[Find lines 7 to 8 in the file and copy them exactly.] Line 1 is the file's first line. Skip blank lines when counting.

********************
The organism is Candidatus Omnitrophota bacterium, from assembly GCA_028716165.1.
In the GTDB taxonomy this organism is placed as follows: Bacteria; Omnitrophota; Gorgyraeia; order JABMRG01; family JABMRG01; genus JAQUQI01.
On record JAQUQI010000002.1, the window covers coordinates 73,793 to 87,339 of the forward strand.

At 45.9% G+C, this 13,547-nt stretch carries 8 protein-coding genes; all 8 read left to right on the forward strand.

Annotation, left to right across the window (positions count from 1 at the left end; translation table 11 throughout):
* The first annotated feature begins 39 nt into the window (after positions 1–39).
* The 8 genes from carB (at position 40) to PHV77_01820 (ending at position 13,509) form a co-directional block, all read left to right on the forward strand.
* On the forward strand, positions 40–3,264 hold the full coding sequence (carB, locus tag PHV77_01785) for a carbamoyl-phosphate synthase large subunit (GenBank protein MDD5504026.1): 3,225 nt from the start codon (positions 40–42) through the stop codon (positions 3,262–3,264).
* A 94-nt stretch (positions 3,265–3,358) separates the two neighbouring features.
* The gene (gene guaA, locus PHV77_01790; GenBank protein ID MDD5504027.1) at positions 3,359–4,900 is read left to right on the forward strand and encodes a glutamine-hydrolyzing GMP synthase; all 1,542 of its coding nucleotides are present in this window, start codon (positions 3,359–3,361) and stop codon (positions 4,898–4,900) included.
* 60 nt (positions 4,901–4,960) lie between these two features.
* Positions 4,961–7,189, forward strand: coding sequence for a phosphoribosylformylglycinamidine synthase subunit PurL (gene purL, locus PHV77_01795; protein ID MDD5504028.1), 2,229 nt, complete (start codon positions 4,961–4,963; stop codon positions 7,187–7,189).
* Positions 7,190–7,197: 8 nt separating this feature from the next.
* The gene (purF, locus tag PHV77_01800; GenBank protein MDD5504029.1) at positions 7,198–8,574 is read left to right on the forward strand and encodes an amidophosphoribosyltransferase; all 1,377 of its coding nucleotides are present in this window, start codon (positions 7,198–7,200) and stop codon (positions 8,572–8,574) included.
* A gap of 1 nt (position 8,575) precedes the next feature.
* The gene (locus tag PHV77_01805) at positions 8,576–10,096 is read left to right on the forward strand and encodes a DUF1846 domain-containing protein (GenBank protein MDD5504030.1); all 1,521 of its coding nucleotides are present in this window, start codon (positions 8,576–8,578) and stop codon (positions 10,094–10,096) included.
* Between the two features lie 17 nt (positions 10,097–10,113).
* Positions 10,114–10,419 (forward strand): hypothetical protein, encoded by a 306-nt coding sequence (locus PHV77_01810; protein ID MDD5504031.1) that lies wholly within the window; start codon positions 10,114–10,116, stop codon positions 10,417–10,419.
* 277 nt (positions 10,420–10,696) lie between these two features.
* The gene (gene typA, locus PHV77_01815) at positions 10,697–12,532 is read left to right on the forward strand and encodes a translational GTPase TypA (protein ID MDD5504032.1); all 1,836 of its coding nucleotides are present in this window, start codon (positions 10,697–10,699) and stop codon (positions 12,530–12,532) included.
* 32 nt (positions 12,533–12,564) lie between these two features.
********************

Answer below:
* The 8 genes from carB (at position 40) to PHV77_01820 (ending at position 13,509) form a co-directional block, all read left to right on the forward strand.
* On the forward strand, positions 40–3,264 hold the full coding sequence (carB, locus tag PHV77_01785) for a carbamoyl-phosphate synthase large subunit (GenBank protein MDD5504026.1): 3,225 nt from the start codon (positions 40–42) through the stop codon (positions 3,262–3,264).